I gave her my address, which, with the help of magical satellites and Einstein being right about relativity, got her to my house in somewhat longer than expected, but within reason, given she's from New Jersey and not familiar with the area.

She was gushing with thanks that I'd failed to simply sell it on eBay and had to tell me all about how she must have lost it when it fell off the bumper 'cuz she'd put it there when loading her son's (something) and then it fell off when she left the stop sign.

She insisted on giving me $20 for my troubles. I tried to refuse at least twice, maybe three times, then figured it was easier on both of us if I just accepted it.

If you haven't figured it out by now, the (grand)mother was in her 90s, the phone's owner in her 50s. :)
milktree: (Food!)
How to separate egg whites and yolks:

I had to watch it a few times 'cuz it's mesmerizing.
milktree: (Default)
I watched Stranger Than Fiction last night.

I got it through Netflix, I figured it probably wouldn't suck, after all, it has Emma Thompson in it; maybe she'd make up for Will Ferrell.

well, it was totally worth it. Will Ferrell played the roll very well, without any slapstick or clowning around, Emma Thompson was (as expected) fantastic, and Queen Latifah and Dustin Hoffman were enjoyable to watch. Maggie Gyllenhaal was a nice bonus.
milktree: (Police state)
This is from a guy on a local forum. He's not a tinfoil hat wearing anti government nut job, he's generally reasonable, thoughtful, and not particularly inflammatory.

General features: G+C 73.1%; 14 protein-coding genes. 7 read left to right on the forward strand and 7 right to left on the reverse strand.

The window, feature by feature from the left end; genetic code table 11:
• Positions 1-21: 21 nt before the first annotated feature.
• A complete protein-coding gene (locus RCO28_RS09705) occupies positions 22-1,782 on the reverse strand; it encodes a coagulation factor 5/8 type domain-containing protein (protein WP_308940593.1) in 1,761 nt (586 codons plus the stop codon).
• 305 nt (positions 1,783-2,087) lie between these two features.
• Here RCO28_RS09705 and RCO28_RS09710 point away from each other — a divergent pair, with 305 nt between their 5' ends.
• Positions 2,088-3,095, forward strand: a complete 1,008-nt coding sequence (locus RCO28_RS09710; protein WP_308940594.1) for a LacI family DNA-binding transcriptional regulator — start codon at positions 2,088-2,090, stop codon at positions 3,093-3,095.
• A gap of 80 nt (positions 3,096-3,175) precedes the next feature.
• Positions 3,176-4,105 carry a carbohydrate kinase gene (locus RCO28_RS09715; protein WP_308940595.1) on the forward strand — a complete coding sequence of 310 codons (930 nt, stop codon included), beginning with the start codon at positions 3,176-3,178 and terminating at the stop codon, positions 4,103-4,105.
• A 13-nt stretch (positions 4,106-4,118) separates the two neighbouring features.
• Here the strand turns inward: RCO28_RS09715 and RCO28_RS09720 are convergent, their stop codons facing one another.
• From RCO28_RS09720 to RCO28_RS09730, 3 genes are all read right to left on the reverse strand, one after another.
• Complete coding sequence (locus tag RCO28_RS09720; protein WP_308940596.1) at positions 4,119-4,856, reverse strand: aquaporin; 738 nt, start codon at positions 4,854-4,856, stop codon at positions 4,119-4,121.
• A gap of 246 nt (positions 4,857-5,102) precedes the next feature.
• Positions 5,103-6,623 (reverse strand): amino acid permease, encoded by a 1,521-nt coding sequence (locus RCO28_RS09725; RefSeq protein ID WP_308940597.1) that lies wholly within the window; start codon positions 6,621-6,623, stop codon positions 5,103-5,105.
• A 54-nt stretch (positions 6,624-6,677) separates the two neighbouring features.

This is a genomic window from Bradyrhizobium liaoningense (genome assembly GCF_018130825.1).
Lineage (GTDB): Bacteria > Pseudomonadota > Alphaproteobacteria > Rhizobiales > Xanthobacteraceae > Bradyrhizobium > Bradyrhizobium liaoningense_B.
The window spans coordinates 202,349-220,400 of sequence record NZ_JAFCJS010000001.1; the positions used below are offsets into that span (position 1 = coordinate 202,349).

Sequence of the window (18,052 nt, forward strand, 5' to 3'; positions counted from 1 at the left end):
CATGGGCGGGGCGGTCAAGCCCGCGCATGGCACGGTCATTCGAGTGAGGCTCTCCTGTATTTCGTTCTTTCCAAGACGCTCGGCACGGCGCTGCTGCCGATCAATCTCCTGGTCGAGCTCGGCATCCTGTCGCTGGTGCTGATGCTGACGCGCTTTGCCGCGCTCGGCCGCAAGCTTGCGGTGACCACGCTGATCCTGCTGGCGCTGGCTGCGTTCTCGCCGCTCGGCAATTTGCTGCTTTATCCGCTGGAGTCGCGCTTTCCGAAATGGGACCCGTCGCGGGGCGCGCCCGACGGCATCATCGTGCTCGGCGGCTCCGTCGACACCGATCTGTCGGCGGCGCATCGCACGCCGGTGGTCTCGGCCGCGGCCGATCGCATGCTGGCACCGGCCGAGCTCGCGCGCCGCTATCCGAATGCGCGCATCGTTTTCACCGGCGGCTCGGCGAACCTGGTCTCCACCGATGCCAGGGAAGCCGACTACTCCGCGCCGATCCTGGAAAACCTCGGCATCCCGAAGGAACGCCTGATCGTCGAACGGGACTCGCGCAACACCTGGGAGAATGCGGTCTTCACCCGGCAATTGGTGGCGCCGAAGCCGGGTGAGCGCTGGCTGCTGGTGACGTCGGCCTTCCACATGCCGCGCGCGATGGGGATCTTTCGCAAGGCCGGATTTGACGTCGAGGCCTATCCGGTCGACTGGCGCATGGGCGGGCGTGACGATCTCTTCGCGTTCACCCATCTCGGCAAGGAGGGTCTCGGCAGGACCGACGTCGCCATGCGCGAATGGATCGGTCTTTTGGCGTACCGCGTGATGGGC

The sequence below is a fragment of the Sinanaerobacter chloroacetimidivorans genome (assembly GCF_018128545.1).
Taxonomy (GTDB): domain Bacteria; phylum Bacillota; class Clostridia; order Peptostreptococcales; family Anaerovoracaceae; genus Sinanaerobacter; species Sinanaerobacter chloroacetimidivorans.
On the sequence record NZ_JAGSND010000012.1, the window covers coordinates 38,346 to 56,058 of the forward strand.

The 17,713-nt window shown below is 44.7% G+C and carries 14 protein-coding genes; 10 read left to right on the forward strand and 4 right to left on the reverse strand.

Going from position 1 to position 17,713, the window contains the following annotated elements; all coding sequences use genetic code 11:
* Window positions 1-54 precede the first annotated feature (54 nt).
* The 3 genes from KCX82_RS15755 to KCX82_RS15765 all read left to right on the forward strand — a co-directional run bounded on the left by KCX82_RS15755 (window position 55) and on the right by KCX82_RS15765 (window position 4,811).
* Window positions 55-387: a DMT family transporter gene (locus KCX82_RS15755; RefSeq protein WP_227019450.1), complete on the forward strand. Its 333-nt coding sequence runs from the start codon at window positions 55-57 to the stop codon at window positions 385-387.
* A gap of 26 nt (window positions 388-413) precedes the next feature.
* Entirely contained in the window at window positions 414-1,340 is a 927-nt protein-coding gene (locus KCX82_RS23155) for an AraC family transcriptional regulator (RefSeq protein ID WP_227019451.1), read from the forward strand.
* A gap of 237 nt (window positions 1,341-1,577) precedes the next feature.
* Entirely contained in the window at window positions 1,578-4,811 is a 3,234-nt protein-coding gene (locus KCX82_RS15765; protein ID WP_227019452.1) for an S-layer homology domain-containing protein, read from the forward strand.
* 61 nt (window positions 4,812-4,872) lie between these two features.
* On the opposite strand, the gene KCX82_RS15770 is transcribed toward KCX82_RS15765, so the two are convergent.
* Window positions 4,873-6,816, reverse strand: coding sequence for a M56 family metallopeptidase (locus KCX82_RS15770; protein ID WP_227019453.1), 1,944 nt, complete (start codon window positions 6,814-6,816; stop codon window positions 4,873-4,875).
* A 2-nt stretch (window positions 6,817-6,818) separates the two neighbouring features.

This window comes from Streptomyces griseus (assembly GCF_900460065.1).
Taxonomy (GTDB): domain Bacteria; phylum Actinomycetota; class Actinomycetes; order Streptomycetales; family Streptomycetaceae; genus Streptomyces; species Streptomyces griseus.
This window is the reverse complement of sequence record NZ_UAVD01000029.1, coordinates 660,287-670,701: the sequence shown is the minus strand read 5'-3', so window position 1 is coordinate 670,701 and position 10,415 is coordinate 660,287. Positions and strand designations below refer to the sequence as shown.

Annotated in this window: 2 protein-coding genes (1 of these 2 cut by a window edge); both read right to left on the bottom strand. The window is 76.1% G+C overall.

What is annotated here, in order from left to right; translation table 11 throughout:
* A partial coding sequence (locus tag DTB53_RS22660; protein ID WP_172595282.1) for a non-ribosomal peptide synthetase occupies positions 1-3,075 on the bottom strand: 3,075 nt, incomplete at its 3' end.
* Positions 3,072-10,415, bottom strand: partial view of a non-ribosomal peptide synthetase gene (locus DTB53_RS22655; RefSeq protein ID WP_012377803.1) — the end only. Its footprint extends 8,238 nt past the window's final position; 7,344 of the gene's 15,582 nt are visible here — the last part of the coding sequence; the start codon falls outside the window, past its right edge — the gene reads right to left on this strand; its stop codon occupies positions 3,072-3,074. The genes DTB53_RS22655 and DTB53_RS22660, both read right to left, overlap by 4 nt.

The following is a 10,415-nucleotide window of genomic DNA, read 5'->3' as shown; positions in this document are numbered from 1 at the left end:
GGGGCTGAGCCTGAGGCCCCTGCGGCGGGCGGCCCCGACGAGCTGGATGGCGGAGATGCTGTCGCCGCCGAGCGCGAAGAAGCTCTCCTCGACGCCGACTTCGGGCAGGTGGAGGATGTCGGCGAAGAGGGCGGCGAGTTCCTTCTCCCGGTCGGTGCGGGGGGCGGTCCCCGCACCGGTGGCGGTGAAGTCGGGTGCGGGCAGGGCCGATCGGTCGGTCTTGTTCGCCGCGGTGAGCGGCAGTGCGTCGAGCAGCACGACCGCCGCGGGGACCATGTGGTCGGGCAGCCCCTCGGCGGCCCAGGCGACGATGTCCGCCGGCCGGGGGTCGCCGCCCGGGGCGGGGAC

... we don't have liberty. What we have is anonymity masquerading as freedom. When the lifeless eye of government falls on us we find out that we are just serfs absent an attentive master. In the recent gun control debates, Dick Durbin (D, IL) said "None of these rights are absolute, none of them." A right that is not absolute is just a privilege waiting to be taken away.

    Now you can say that everyone in Watertown complied willingly, that there was no order to stay inside, just a strong suggestion. But as a practical matter there is little difference. The man who flaunts the suggestion gets noticed. The anonymity falls, and rights go with them.

I realize it's a bit of a dramatic warning, but I really can't fault with it.

Dr. Who...

Apr. 4th, 2013 03:58 pm
milktree: (Default)

(click me)

Please tell me I'm not the only one to see that blue box as a Dr. Who's Tardis.